Bob Renning’s feat took ‘superhuman strength’ and saved the motorist who was seconds from ‘a horrible death’, police said
Bob Renning’s feat took ‘superhuman strength’ and saved the motorist who was seconds from ‘a horrible death’, police said

Good Samaritan bends door to rescue man

A HERO exhibiting "superhuman strength" has saved the life of a motorist trapped in a burning vehicle by bending the car's door in half with his bare hands and pulling him to safety.

Extraordinary images released by the Minneapolis State Patrol showed the scene of 52-year-old Bob Renning's dramatic intervention, which saw him rescue a stranger who was seconds away from what police described as "a horrible death".

Michael Johannes was driving alone back to his hometown of Minneapolis on Sunday when his car caught on fire, police said. He started to pull over to the side of the road - at which point the engine cut out altogether and the electronics stopped working.

With the electrical systems that operate the doors and windows disabled, Mr Johannes, 51, found himself trapped inside the car as it rapidly filled with smoke. He tried to kick and punch through the glass himself, but his efforts were in vain.

Mr Renning, driving in a car in front with his girlfriend, told the Minneapolis Star Tribune that he noticed the fire start to take hold in his rear-view mirror.

As his girlfriend called 911, he came to a stop around 200ft in front of Johannes and got out to help - starting to sprint when he saw the smoke filling up the inside of Mr Johannes' car.

Seeing the stricken man frantically pounding the passenger-side window, Mr Renning said he gripped the top of the door frame with his fingertips, braced his foot against the lower part of the door, and pulled.

"He bent the door in half," said State Trooper Zachary Hill, who posted his images of the scene to the force's Facebook page. "I don't think I could take a crowbar and fold the door like he did," Hill said, adding that the feat took "superhuman strength".

The door bent with such force that the window inside it shattered, and Mr Renning reached into the car to pull the man inside free. Mr Johannes, holding his breath and with the car full of smoke, said he was not aware of his rescuer's presence until this point - and had been sure he was going to die.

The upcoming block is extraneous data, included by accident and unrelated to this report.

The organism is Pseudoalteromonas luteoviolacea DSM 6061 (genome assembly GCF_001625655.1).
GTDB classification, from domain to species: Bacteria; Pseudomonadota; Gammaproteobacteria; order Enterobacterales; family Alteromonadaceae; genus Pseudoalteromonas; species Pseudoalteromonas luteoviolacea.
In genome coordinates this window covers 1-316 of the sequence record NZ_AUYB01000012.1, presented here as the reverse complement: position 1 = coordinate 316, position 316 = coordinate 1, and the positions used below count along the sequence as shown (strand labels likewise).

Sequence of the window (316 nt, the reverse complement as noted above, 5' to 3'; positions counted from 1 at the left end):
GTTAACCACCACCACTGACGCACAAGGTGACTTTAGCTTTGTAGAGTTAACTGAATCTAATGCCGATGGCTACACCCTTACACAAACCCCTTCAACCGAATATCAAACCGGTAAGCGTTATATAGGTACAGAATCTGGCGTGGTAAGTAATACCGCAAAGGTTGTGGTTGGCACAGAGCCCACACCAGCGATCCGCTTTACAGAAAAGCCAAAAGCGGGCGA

"To say his actions were heroic would be putting it lightly," said Lieutenant Eric Roeske, a spokesman for the Minnesota State Patrol. "He almost certainly saved Mr Johannes from a horrible death."

Police said Mr Johannes was treated for minor smoke inhalation and some cuts suffered as he was pulled free through the window. Mr Renning was unharmed.

Emergency crews arrived a short while after the rescue, Roeske said, at which point the car was completely engulfed in flames. He said the cause of the fire was yet to be determined.

Though a member of the Air National Guard - the US air force's reserve ranks - Mr Renning said he was certainly no body builder and not even especially fit. He told the Minneapolis Star Tribune he had "no clue" how he had summoned the strength to bend the door down, saying: "I'm just a slightly overweight Air Force First Sergeant, for crying out loud."

Mr Johannes told the newspaper he had plans call his rescuer this week to thank him. "I have to talk to him," he said. "I really want him to be recognized. Did you see the door? He saved my life."

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